Research performed under the auspices of the Microwave Power Research Initiative (MiPRI) between May 1, 2005 and April 30, 2006 has been reported. [The MiPRI is a congressionally mandated Air Force program to advance the science of high-power electron- beam-driven microwave and millimeter- wave signal sources.] The reported research was performed by a consortium of three universities led by the University of New Mexico and including the University of Michigan and the Massachusetts Institute of Technology (MIT). The research pertains to two signal sources of current interest to the Air Force: a relativistic Lband magnetron and a W-band source.

The topics addressed in this research at each of the three locations is summarized as follows:

University of New Mexico — A transparent cathode C, essentially a longitudinally slit cylindrical cathode comprising multiple strip electron emitters arranged in a circle C, was proposed as a means of improving the output characteristics of a relativistic magnetron or a free-electron laser. The behavior of a coaxial-diode relativistic magnetron containing a transparent cathode operating with applied crossed electrostatic and magnetostatic fields was simulated by use of a relativisticparticle- in-cell computer code called "MAGIC." The results of the simulations and preliminary results of experiments were interpreted as signifying that, as expected, the transparent cathode offers advantages over a conventional solid cathode.

University of Michigan — Progress has been made in one experimental, one engineering, and four theoretical research projects. The experimental project included fabrication and testing of a three-section cathode intended to implement a combination of cathode-priming and transparent-cathode concepts. The engineering project consisted mainly of design studies to determine what modifications must be made in the University of Michigan laboratory equipment to enable testing of the transparent cathode developed at the University of New Mexico. One of the theoretical projects, performed in collaboration with the University of New Mexico, explored the feasibility of using surface plasmons as sources of coherent terahertz radiation. Another continuing theoretical project in collaboration with the University of New Mexico examines models of cathode priming and transparent cathodes, and includes optimization studies. Yet another of the theoretical projects, which also continues, addresses the effects of manufacturing errors on the performances of microwave tubes. The remaining project, about to begin at the time of reporting, is to involve theoretical analyses of the effects of a nonuniform work function on the emission from a cathode.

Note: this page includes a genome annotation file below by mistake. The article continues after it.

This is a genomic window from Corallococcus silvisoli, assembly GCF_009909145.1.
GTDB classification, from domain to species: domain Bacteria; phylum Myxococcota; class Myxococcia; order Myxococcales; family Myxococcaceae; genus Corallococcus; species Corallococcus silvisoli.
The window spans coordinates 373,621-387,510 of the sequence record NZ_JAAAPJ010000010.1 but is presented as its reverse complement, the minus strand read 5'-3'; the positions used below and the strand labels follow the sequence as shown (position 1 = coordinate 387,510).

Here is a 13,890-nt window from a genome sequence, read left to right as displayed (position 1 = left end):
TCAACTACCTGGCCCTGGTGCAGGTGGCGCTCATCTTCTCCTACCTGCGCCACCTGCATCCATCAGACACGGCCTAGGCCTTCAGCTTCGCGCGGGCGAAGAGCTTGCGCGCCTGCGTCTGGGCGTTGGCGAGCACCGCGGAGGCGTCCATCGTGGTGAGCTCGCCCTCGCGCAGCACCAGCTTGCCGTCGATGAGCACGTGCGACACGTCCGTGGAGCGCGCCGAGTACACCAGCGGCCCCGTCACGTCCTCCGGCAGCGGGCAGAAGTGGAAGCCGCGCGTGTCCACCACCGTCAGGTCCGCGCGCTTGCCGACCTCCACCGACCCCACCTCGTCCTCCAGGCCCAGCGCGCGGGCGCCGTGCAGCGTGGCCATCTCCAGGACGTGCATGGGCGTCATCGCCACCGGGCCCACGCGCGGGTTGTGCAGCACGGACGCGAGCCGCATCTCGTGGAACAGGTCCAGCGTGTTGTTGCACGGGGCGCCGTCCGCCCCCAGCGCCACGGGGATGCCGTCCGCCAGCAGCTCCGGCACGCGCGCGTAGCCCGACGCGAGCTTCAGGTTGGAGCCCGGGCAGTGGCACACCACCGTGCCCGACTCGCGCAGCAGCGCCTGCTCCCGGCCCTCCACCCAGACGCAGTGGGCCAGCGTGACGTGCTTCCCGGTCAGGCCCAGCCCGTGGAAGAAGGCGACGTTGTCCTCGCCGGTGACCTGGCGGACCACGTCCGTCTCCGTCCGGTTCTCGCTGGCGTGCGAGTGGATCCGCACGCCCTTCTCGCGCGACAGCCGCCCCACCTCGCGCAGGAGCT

Massachusetts Institute of Technology — A design study of an overmoded interaction circuit for a W-Band (94-GHz) slow-wave traveling-wave-tube capable of 100 kW of power in short pulses was performed. The goals of the study included investigation of various kinds of interaction structures to obtain high interaction impedance and bandwidth. Also investigated were interaction circuits made of photonic-bandgap structures that would accommodate overmoded operation, thereby enabling increases in average power by at least an order of magnitude over power levels achievable using interaction circuits of prior design. These structures should also enable progression to higher frequencies, including terahertz frequencies.

This work was done by Edl Schamiloglu, John Gaudet, Mikhail Fuks, Herman Bosman, Sarita Prasad, and Andrey Andreev of the University of New Mexico; Ronald Gilgenbach, Y. Y. Lau, and Ryan Edgar of the University of Michigan; and Richard J. Temkin of Massachusetts Institute of Technology for the Air Force Research Laboratory. For further information, download the free white paper at www.defensetechbriefs.com under the Electronics/Computers category. AFRL-0004


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Accomplishments of the Microwave Power Research Initiative

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This article first appeared in the February, 2007 issue of Defense Tech Briefs Magazine.

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